After passage of Senate Bill 4, according to Father Michael Forge of Mary Immaculate Catholic Church in Farmers Branch, several undocumented parishioners told him that they felt unsafe going to church or taking their kids to school. One year later, his church, with the Catholic Diocese of Dallas, is making parish identification cards available to his parishioners.Read more
Building on a groundbreaking accord between Dallas Area Interfaith (DAI) and the Police Departments of Dallas, Carrollton and Farmers Branch -- in which the police agreed to accept parish identification cards as alternative ID -- upwards of 800 parish ID cards have been issued since the campaign was launched four weeks ago. With some parishes requiring active membership from applicants for at least six months before issuing the card, the waiting list of submitted applications has, so far, exceeded 2,000 applicants and is expected to grow.Read more
When Fr. Daza of Nuestra SeÃ±ora del Pilar Catholic Church heard that his parishioner, Adolfo Mejia, was in deportation proceedings, he immediately picked up the phone and called Dallas Area Interfaith.
"It's the children who suffer," said Fr. Daza.Read more
Dallas Area Interfaith has been quietly working with Catholic congregations to build support for DREAMers who are now in danger of losing their temporary legal status as their DACA permits expire and a resolution is not in sight. So far, 20,000 signed letters to Senators Cruz and Cornyn have been collected in Catholic parishes in the Dallas area.Read more
DAI leaders from Richardson, Garland and North Dallas engaged Democratic primary challengers in Congressional District 32, and Republican candidates for Senate District 2 and House Districts 114 and 102 . Leaders secured pledges around local control of payday lending ordinances and restoration of state funding to public schools and workforce development.
In a major push to sign up new (and potential) voters, Dallas Area Interfaith leaders recruited over 1,200 US legal permanent residents, green card holders, to apply for US citizenship this year. Catholic priests and lay leaders took to the pulpit to spread the word that a key element of the Catholic faith is participation in public life, which includes voting.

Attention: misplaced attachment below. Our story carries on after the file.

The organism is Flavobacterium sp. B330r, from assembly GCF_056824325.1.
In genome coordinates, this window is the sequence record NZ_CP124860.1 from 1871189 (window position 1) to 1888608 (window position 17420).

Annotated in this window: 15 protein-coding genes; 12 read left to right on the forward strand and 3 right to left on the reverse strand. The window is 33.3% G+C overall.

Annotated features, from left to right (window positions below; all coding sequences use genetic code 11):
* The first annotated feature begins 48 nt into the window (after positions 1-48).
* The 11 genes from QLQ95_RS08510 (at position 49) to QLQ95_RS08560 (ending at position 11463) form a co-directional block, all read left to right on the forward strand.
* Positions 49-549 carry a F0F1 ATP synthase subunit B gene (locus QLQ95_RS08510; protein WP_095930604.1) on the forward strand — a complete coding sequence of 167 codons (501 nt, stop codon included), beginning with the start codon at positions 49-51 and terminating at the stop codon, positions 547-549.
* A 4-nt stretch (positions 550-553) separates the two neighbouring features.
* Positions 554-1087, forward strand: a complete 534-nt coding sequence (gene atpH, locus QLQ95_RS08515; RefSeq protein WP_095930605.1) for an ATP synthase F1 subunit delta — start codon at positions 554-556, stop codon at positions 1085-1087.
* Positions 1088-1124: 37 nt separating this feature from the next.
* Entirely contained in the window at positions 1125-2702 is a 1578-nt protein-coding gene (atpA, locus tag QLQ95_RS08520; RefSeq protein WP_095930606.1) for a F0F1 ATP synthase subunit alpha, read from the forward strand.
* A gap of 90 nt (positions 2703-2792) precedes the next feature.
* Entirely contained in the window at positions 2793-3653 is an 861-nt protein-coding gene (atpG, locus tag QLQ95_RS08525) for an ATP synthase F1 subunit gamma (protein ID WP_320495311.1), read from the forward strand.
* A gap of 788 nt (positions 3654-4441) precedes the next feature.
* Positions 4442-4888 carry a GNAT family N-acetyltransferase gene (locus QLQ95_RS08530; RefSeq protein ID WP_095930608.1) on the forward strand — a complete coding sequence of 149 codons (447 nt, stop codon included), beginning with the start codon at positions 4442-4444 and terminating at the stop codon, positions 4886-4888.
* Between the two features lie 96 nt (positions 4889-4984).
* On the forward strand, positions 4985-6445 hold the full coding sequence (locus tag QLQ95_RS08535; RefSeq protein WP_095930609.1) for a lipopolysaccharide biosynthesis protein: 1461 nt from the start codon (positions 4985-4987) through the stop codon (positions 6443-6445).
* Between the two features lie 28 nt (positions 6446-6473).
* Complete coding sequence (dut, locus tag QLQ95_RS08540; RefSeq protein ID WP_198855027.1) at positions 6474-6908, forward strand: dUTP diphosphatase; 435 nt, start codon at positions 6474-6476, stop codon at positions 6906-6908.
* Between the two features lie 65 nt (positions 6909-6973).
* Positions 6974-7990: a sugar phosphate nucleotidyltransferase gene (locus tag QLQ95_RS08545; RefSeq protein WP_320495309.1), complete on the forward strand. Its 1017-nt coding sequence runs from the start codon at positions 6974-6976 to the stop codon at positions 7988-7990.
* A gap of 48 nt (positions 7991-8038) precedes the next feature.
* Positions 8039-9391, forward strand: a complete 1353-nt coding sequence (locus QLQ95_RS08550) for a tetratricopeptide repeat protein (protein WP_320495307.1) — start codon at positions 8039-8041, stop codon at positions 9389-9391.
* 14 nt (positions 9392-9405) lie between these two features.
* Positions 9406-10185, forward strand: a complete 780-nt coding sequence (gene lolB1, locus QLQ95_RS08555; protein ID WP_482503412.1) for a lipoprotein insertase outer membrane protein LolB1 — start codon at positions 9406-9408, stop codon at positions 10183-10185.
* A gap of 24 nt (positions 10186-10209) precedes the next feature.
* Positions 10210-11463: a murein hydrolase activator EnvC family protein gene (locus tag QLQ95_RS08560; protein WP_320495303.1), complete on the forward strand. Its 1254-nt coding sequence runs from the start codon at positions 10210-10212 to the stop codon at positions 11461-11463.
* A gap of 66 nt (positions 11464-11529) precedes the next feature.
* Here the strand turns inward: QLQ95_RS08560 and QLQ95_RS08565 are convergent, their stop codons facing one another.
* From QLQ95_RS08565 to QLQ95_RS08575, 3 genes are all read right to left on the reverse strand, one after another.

The Dallas Morning News had this to say:
We’re impressed by the Dallas Area Interfaith’s proactive effort to help green card holders become U.S. citizens. The coalition of church-based groups exceeded its goal of getting 1,000 people in a year on the road to becoming citizens by prepping them for the citizenship test and helping them fill out forms. In this volatile environment for conversation about immigration, it helps to have a safe place for folks to go to get through this complicated process. With that final step, legal tax-paying residents gain the full rights of citizenship, including the right to vote. That’s true democracy at work.Read more
For Immigrants Without State ID, DAI Negotiates Dallas-Area Police Department Acceptance of Parish Identification Cards
For the first time in North Texas, immigrants without state ID will be allowed to use parish identification cards to identify themselves with Farmers Branch, Carrollton and Dallas Police Department officers. Dallas Area Interfaith leaders negotiated this ground breaking police department policy change in the aftermath of the passage of anti-immigrant State Senate Bill 4, in order to engender greater trust between police and immigrants.Read more
Before a packed audience of 700 leaders of Dallas Area Interfaith, and on the one-year anniversary of the shooting that took the lives of five police officers, Dallas Area Interfaith continued the public conversation about community relationships with the police in the context of SB4. In response to stories about immigrants fearful of reporting crimes they've witnessed to the police, Dallas Catholic Auxiliary Bishop Greg Kelly announced, "This is evidence of why SB4 is bad."Read more